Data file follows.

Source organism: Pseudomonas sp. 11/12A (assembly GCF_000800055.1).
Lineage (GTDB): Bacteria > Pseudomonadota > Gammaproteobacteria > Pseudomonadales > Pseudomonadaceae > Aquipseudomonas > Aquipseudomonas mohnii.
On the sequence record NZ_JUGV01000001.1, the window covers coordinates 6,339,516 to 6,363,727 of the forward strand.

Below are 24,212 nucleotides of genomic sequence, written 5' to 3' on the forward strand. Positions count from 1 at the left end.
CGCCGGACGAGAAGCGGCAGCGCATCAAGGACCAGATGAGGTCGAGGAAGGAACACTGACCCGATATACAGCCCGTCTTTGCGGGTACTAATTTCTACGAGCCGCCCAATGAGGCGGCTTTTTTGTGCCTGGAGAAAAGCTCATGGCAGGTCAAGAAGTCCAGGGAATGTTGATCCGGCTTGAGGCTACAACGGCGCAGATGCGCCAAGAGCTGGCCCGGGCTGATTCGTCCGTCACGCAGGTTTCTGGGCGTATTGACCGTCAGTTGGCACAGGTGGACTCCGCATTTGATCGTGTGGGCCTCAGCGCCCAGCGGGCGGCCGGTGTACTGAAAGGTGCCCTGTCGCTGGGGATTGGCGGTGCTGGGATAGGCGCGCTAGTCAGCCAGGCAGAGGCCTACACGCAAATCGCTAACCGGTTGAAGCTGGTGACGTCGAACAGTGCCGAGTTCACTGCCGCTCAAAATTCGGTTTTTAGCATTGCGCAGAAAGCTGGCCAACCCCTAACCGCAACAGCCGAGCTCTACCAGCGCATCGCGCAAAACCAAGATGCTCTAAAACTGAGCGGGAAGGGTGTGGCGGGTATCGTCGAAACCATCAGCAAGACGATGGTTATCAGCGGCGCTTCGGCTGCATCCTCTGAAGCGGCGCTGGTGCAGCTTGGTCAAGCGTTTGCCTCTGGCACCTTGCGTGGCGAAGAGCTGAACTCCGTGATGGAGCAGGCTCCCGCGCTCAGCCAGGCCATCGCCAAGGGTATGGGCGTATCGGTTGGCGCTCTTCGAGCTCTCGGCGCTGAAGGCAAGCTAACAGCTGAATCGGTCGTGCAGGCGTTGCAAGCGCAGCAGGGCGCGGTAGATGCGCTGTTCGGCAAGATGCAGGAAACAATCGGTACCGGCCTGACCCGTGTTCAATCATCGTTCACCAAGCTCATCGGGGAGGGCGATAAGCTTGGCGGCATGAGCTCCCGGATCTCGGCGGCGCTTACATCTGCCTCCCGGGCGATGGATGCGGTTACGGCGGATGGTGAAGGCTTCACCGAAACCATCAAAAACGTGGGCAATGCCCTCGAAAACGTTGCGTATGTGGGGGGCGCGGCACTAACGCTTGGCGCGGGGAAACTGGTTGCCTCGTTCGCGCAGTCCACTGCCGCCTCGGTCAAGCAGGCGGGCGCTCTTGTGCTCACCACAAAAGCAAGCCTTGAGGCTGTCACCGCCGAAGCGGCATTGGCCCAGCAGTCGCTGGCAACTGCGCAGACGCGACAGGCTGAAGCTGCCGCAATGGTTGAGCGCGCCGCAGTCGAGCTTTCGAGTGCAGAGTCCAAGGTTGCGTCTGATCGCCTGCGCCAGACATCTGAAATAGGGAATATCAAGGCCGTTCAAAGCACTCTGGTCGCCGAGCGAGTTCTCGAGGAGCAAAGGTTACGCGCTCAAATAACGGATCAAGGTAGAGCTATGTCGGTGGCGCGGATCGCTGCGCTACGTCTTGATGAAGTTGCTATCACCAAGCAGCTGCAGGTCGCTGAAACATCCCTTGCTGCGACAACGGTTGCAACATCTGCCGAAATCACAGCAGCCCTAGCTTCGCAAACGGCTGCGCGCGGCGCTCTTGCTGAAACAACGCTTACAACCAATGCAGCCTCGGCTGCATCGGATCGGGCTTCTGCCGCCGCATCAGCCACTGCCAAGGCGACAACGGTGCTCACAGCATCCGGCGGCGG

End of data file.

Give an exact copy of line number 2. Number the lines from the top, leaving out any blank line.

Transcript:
Lineage (GTDB): Bacteria > Pseudomonadota > Gammaproteobacteria > Pseudomonadales > Pseudomonadaceae > Aquipseudomonas > Aquipseudomonas mohnii.